– Austin Chronicle

"Wingo succeeds at creating these affecting, gauzy rooms of sound. These are songs that are shimmering but never precious, beautiful but not immaculate."
- Pop Matters

"an accomplished collection of spacey folk songs sure to win your indie heart..."
– Magnet

"one of my favourite songwriters...Ola Podrida are wonderful."
– SaidTheGramophone

"his most acomplished work to date..."
– AquariumDrunkard

"You’ll want to have this album on hand as we prepare for the winter, and as you prepare to make your record collection complete with masterful pieces of art."
– Austin Town Hall

"a rich, textured work, edging Wingo's Americana-focused concerns into a territory that sounds - dare I say it - pretty close to cinematic."
– Flavorwire

"...mercurial acoustics couched in mood-setting chamber sonics."
– American Songwriter

"enchants with subtle artistry."
– Clash

"David Wingo has squared the circle of how to do alt-country/folk today and still be special..."

"Recorded at home, the record exemplifies an organic yet balanced sound often so difficult to come by..."
– The Line of Best Fit

"It's without question one of the year's best."
– Indiewire.com

"This is Love with a capital L..."
– Luxury Wafers

"Absolutely stunning...astonishingly subtle and beautiful work that should end up on numerous best–of–2009 lists."
– California Chronicle

'Your Father's Basement', a fragile acoustic story with drops of electric guitar frozen by Wingo's broken voice.""
– Pitchfork (Track Review)


“Ola Podrida is a cohesive, confident album full of folky, quiet guitars and thoughtful lyrics that coalesce into complete songs. But what sets the group apart from similar acts like Iron & Wine and Paul Duncan is its cinematic flair: Wingo treats his words like images, so that the music acts like a soundtrack that gently reinforces their meaning and impact.”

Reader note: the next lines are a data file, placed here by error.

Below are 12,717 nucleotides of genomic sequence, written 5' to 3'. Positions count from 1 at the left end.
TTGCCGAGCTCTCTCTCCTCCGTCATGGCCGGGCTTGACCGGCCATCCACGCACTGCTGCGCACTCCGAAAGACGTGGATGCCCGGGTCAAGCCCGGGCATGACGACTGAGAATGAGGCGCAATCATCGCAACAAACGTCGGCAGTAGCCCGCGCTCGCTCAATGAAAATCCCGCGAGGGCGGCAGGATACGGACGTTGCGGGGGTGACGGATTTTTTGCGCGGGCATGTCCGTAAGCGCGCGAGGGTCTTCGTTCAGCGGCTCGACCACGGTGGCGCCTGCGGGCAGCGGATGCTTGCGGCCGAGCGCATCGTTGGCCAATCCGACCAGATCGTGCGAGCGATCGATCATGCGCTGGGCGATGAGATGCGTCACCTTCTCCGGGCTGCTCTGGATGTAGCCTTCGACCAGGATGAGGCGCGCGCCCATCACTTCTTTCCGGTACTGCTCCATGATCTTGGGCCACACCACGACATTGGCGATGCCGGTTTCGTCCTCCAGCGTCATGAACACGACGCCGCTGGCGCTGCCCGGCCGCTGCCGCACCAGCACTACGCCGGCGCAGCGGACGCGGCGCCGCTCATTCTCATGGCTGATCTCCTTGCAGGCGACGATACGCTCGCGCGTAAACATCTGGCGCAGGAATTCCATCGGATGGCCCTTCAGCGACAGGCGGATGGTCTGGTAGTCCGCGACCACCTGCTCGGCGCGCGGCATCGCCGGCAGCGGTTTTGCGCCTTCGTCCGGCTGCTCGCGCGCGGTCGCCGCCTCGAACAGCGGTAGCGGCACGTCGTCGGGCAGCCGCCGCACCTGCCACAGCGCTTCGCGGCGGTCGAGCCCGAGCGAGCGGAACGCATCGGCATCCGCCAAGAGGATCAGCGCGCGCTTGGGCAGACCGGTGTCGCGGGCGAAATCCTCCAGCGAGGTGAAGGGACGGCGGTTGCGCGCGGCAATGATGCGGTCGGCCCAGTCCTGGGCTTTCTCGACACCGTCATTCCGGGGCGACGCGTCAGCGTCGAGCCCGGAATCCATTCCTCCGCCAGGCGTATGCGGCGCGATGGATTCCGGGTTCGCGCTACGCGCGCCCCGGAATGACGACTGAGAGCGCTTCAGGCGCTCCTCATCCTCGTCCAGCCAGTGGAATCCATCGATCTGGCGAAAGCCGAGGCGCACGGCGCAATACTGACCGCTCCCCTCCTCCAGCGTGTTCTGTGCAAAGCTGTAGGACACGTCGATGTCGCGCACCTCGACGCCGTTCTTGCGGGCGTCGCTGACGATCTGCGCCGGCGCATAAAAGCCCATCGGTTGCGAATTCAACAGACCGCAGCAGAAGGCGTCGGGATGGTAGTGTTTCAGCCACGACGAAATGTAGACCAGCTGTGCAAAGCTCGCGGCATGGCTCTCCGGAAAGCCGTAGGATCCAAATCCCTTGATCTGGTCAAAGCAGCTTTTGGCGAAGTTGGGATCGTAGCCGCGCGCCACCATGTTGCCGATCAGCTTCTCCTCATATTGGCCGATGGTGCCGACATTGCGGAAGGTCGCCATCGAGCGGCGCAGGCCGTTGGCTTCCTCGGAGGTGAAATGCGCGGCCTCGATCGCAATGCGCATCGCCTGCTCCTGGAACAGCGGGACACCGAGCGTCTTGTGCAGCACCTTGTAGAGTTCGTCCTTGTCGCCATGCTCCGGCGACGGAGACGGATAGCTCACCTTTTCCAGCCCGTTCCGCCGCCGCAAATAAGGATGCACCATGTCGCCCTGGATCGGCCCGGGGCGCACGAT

– Pitchfork (8.0)

“very good album…fantastic live show. Definitely worth checking out”
– BrooklynVegan

"Ola Podrida isn't just a strikingly accomplished debut—it's near–essential listening for anyone who's been taken with the recent turn in some parts of the indie cosmology towards folkier and more countrified sounds.”
– Stylus Magazine

"Instruments layer together subtly and deftly, creating an atmohere that brings to mind the wide Western plains or old, not–quite–forgotten lovers."
– Spin

“..a pretty, Southern–inflected indie rock album, soft acoustic guitar arpeggios, various keyboard instruments, and brushed drums leading the way”
– All Music Guide

“Ola Podrida have beaten Sufjan Stevens to the punch and recorded an aural–love letter to singer David Wingo’s Lone Star state.”
– Pop Matters

“chock full of beautiful songs” – My Old Kentucky Blog “This is "Texas Music", in the best sense of the phrase.”
– Gorilla vs. Bear

“If this were a 2006 album, it would be one of my albums of the year.”
– Said the Gramophone

“Wingo's mastery of the sound is hard to deny"
– Coke Machine Glow

“Ola Podrida excels at creating a beautifully atmoheric mood, as well as gentle beauty that's both acious and deceptively complex...”

“it's easy to fall prey to Ola Podrida's rustic charms” – Textura

“…the upcoming album is a thing of quiet beauty reminiscent of the very best under–the–radar homegrown ’70s folk experiments…I have a feeling this is only the beginning.”
– Aquarium Drunkard

David Wingo has been making the soundtrack to Southern lives for years…literally. As one half of the composing team behind the films for director David Gordon Green (ALL THE REAL GIRLS, GEORGE WASHINGTON), Wingo framed the onscreen images with lush, complimentary arrangements. This background in scoring shines through in OLA PODRIDA, which began as a solo home-recording project but soon blossomed into a five-piece band.

The self-titled debut album was released by Plug Research in April of 2007 to wide praise, and in the next year the band (who was at that time based in Brooklyn) quickly went from playing smaller venues around the city to playing bigger clubs such as Maxwell's and the Mercury Lounge playing with the likes of Rogue Wave, Beach House, David Bazan, and Mark Eitzel, to finally performing at some of the larger venues in the city in 2008, playing with some of the most popular indie bands in the country including Fleet Foxes, She & Him, and Explosions In the Sky at venues such as Bowery Ballroom, Webster Hall, and Terminal 5. They also played several well-received sets a